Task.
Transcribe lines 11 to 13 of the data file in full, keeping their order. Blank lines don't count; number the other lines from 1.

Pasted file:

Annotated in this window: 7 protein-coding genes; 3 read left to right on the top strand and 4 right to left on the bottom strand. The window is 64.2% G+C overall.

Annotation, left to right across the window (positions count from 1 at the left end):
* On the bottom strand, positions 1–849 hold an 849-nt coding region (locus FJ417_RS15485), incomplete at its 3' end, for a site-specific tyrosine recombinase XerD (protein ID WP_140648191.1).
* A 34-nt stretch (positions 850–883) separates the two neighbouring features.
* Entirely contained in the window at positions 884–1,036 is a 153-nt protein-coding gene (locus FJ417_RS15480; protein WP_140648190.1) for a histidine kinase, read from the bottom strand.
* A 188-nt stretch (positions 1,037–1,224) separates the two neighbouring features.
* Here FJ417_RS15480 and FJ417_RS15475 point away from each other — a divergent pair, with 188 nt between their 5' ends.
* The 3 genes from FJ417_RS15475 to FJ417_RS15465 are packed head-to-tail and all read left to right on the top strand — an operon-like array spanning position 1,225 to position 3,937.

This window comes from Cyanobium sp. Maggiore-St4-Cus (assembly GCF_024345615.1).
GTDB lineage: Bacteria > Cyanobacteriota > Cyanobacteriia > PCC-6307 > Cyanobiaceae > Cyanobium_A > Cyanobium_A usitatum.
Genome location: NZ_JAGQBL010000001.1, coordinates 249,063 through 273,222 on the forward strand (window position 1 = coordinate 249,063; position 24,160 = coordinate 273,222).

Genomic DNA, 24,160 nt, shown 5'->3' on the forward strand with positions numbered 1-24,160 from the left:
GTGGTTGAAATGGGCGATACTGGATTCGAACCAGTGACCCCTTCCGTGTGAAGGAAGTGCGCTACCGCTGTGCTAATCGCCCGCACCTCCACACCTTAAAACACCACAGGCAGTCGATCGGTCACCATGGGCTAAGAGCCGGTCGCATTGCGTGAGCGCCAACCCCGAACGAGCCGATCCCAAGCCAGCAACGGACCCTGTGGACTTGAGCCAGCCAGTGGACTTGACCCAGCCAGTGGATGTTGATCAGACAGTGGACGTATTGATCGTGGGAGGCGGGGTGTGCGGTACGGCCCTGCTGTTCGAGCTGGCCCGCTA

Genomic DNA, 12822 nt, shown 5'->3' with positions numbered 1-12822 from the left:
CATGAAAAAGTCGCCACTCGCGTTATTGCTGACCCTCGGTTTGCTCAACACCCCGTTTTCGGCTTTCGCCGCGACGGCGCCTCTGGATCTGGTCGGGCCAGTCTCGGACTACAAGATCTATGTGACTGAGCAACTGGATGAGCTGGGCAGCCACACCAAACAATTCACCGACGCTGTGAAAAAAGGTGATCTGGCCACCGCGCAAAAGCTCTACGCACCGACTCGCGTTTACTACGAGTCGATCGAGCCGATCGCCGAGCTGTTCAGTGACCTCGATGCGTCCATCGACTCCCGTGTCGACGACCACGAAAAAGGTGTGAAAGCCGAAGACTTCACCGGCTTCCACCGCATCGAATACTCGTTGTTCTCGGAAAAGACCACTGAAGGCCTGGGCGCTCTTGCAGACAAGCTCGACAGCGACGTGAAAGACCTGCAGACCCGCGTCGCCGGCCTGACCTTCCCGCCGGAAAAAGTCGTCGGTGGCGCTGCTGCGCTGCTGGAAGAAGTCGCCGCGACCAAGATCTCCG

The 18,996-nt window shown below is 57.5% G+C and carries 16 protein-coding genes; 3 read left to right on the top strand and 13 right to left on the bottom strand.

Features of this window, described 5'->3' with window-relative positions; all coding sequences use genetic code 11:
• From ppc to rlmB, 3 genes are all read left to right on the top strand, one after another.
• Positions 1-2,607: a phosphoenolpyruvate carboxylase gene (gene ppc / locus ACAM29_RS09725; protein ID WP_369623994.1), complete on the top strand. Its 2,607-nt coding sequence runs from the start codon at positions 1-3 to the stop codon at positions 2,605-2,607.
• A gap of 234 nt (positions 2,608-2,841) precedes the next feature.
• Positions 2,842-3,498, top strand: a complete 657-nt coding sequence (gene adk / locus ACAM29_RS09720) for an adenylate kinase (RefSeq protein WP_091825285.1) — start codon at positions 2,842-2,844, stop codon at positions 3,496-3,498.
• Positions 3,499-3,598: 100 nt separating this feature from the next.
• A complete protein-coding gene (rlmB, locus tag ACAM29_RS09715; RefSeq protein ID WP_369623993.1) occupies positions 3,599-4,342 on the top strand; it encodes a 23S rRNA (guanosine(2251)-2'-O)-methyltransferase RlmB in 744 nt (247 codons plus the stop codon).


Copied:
Genome location: NZ_JAGQBL010000001.1, coordinates 249,063 through 273,222 on the forward strand (window position 1 = coordinate 249,063; position 24,160 = coordinate 273,222).

Genomic DNA, 24,160 nt, shown 5'->3' on the forward strand with positions numbered 1-24,160 from the left:
GTGGTTGAAATGGGCGATACTGGATTCGAACCAGTGACCCCTTCCGTGTGAAGGAAGTGCGCTACCGCTGTGCTAATCGCCCGCACCTCCACACCTTAAAACACCACAGGCAGTCGATCGGTCACCATGGGCTAAGAGCCGGTCGCATTGCGTGAGCGCCAACCCCGAACGAGCCGATCCCAAGCCAGCAACGGACCCTGTGGACTTGAGCCAGCCAGTGGACTTGACCCAGCCAGTGGATGTTGATCAGACAGTGGACGTATTGATCGTGGGAGGCGGGGTGTGCGGTACGGCCCTGCTGTTCGAGCTGGCCCGCTA